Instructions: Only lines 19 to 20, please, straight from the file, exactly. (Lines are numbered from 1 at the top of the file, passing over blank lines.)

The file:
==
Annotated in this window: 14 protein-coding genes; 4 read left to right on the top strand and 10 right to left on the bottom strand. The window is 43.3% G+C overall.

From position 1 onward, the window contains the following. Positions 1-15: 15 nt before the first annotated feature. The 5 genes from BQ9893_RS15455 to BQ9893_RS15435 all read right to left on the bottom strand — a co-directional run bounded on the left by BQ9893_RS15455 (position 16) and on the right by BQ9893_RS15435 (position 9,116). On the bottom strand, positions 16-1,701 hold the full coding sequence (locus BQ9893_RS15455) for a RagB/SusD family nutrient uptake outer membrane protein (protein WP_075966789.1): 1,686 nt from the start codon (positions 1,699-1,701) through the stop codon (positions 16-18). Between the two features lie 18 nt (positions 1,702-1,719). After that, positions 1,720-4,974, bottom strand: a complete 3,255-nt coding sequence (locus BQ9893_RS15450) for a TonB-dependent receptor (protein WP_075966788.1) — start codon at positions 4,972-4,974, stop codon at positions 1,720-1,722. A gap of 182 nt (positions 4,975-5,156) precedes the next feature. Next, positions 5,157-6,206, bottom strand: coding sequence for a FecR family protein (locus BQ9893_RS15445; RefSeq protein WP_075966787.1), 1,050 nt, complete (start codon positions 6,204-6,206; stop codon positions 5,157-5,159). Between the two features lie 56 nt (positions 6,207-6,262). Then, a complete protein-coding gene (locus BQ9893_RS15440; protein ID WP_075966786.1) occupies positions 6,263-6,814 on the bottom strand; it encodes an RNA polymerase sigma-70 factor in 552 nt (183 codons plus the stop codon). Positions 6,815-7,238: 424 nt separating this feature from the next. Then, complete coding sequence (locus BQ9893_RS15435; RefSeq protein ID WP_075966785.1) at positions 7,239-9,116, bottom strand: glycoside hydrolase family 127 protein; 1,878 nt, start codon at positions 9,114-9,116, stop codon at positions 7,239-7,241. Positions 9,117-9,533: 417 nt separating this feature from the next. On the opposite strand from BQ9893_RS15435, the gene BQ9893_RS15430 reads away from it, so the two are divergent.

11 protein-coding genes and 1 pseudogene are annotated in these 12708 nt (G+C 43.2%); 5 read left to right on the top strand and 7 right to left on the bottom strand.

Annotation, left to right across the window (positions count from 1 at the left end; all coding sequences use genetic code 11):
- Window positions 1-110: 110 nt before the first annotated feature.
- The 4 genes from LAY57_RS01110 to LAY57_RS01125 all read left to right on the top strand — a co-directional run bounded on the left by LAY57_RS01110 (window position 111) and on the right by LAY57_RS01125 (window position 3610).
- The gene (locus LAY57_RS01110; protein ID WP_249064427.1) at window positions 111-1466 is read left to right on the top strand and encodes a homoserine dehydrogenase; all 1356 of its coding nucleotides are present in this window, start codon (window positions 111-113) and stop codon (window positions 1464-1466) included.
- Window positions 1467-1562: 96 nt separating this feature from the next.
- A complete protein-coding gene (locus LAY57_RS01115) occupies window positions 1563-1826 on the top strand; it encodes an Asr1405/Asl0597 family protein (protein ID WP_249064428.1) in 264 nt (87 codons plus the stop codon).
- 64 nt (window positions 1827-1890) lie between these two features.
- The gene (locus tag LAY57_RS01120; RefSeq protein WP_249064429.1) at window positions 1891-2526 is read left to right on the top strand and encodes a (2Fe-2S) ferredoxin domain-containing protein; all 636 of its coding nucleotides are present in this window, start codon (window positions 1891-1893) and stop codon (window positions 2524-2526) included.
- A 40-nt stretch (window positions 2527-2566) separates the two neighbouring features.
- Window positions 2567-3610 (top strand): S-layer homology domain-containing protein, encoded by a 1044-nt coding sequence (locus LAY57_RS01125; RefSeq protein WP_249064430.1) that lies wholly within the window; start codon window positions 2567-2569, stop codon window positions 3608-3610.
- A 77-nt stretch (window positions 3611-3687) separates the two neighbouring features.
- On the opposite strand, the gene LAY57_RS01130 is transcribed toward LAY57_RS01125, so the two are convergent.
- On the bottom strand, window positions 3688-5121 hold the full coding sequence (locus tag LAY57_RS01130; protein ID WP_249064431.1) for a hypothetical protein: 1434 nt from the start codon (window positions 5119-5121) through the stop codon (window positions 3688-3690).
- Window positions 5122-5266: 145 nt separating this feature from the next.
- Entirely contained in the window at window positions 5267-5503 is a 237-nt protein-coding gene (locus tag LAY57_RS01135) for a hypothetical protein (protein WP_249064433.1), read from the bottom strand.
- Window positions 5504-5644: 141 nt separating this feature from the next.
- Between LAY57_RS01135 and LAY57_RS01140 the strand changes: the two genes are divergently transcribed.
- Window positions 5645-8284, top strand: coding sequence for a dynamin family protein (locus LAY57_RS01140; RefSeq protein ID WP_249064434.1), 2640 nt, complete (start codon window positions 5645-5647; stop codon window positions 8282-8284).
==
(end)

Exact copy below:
- Window positions 5504-5644: 141 nt separating this feature from the next.
- Between LAY57_RS01135 and LAY57_RS01140 the strand changes: the two genes are divergently transcribed.